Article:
Looking for different ideas to support your students as they learn new vocabulary? Check out these activities! Have you created a free or paid vocabulary resource you would like to share? Add to the link up at the bottom of this post!
7 Vocabulary Teaching Ideas
1. Vocabulary Match Game – Make two sets of recipe cards. One set of cards will have the words and another set of cards will have the definitions. Write one vocabulary word or one definition on each recipe card. Shuffle the word and definition cards and place them face down. Students take turns drawing two cards. If the two cards match up with the word and the definition, they keep the cards. If they do not match, they return the cards to their original place and the next student takes a turn.
2. Partner Activities – Reinforce vocabulary whenever you need your students to pair up during class activities. Put the words and definitions of targeted vocabulary on different recipe cards. Each student picks a card. If students have a word on their card, they search for the student with the matching definition. If students have a definition card, they search for the student with the matching word.
3. Word of the Day – Each day, write a new vocabulary word on the board. Throughout the day, have students complete different activities with the word. Suggested activities may include writing its definition, drawing a picture of the word, creating an action to remember the word, using the word in a sentence, acting out the word, etc.
4. Vocabulary Booklets – Create a vocabulary booklet for the students to record words and definitions for a current unit of study. Read this blogpost for more information on creating tiered vocabulary booklets: How to Make Tiered Vocabulary Booklets.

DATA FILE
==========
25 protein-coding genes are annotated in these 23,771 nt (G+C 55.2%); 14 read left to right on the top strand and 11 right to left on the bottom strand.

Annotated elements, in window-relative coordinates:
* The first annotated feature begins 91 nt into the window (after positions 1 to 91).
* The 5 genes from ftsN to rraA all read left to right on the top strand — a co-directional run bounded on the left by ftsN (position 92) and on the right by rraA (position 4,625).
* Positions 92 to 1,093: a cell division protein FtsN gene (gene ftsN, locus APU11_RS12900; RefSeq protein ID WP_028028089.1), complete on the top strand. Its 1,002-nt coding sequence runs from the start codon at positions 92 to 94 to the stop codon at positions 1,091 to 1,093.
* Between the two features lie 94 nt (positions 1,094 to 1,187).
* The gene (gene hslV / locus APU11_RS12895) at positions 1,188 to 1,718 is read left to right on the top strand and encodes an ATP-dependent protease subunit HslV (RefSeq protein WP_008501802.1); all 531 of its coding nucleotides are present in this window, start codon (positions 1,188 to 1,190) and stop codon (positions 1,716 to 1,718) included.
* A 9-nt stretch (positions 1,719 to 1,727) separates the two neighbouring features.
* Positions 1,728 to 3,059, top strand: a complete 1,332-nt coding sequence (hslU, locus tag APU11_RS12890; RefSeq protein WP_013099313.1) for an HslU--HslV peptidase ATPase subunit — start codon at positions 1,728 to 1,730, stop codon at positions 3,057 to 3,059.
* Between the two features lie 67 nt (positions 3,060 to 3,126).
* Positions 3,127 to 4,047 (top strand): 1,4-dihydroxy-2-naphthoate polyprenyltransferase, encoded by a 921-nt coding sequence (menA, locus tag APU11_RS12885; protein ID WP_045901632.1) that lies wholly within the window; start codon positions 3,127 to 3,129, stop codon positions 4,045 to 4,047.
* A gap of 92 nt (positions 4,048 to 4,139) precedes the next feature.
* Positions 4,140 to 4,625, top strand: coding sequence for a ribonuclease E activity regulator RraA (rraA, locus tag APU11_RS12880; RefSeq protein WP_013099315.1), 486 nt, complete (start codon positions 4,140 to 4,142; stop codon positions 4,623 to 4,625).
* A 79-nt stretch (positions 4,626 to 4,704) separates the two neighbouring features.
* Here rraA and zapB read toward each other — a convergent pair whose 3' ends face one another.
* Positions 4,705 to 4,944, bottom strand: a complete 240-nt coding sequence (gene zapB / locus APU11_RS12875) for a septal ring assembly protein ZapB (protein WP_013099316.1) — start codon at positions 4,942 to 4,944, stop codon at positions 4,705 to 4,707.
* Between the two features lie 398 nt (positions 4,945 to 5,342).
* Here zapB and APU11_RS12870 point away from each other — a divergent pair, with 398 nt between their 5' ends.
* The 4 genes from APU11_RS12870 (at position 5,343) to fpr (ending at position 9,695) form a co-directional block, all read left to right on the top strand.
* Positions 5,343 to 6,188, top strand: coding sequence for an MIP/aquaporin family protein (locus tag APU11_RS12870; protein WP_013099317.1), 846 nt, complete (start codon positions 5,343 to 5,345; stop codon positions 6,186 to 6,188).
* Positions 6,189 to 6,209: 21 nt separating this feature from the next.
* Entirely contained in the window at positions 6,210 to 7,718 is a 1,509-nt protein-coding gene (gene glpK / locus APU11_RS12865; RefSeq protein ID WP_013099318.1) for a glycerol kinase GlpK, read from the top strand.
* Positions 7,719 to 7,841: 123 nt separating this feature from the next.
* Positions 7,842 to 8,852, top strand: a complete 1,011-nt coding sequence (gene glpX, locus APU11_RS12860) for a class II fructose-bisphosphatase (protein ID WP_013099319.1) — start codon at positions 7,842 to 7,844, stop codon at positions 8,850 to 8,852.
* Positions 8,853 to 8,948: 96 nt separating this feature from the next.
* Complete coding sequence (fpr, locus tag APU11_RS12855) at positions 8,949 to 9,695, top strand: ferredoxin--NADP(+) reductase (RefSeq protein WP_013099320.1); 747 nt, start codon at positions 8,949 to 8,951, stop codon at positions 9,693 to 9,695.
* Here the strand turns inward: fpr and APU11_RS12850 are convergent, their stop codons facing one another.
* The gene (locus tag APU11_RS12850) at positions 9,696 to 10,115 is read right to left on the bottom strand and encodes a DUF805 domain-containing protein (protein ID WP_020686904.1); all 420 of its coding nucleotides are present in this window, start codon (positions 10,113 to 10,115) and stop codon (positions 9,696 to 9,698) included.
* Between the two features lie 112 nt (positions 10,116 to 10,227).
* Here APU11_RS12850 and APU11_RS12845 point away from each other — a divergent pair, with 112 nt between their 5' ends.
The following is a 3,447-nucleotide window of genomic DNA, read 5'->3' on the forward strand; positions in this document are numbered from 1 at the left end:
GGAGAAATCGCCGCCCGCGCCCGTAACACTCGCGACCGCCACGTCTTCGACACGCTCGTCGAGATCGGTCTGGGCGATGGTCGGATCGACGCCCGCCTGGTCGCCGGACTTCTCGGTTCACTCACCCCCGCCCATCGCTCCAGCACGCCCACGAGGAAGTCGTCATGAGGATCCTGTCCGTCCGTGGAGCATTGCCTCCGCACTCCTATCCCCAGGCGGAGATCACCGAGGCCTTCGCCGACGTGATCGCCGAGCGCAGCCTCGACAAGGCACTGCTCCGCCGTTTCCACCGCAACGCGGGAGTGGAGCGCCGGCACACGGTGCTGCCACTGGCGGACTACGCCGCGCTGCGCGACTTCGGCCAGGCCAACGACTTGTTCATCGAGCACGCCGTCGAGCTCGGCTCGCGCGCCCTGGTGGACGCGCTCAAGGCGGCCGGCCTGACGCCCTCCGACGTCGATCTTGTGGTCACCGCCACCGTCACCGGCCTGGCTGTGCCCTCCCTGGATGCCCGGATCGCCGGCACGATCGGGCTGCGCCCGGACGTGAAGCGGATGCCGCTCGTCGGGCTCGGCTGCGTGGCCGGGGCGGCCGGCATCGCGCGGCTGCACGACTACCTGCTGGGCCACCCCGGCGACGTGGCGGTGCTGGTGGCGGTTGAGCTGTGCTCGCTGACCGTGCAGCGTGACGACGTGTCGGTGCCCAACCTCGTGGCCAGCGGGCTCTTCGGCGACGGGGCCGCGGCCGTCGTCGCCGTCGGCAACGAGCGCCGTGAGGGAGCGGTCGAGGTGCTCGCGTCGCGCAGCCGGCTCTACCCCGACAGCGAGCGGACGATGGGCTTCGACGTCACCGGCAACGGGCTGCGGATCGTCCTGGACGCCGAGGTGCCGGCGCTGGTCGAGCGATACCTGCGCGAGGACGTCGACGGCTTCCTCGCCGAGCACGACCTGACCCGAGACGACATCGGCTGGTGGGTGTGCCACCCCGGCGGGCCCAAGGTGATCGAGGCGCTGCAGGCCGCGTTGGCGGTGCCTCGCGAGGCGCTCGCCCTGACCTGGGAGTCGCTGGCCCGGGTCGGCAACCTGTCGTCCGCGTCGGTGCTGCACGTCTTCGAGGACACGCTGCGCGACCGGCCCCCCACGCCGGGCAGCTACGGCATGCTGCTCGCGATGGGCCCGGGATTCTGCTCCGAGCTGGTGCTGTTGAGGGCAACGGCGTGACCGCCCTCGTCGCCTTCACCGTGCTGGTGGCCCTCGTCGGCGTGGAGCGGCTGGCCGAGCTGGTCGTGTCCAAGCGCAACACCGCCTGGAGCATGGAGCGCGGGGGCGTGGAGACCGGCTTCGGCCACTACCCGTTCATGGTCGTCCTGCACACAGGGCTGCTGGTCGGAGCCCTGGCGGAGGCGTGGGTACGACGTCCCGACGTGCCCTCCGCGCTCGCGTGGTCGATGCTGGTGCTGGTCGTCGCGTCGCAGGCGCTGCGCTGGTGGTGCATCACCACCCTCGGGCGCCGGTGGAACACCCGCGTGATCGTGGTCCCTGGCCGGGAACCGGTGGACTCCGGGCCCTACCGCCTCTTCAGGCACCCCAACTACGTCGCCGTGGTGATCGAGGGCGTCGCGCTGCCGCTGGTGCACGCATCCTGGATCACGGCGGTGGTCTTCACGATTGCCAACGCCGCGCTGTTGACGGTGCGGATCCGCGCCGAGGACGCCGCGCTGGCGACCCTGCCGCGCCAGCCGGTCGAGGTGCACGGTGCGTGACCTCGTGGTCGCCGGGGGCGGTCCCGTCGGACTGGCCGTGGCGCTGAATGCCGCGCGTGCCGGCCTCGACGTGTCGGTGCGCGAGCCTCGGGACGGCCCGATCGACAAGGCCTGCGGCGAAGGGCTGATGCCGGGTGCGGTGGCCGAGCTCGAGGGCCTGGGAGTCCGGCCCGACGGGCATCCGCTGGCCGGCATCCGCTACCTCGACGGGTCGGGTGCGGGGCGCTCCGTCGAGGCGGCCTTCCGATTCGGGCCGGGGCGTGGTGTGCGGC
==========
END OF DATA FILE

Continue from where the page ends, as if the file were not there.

5. What’s It Mean? – Label a sheet of chart paper with the statement, “What’s It Mean?” and post somewhere in your classroom. Throughout the day, as students encounter words they don’t know, they write the words on the sheet of chart paper. At the end of the day, choose one or two words and talk about them as a class.
6. Act It Out – Put students into groups of two or three. Give each group a new vocabulary word and a definition. Students think of a creative way to act out the meaning of the word. Students then present to the rest of the class and explain why they chose to act the word out in that manner. By watching and listening to their classmates, students will have the opportunity to learn the meaning of different vocabulary words from each other.
7. Categories – At the start of a new unit of study, give students a stack of vocabulary words related to the unit. Put students in partners and have them come up with different ways to group the words. After students have completed this activity, have them share their categories with another group of students or with the entire class.
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Until next time,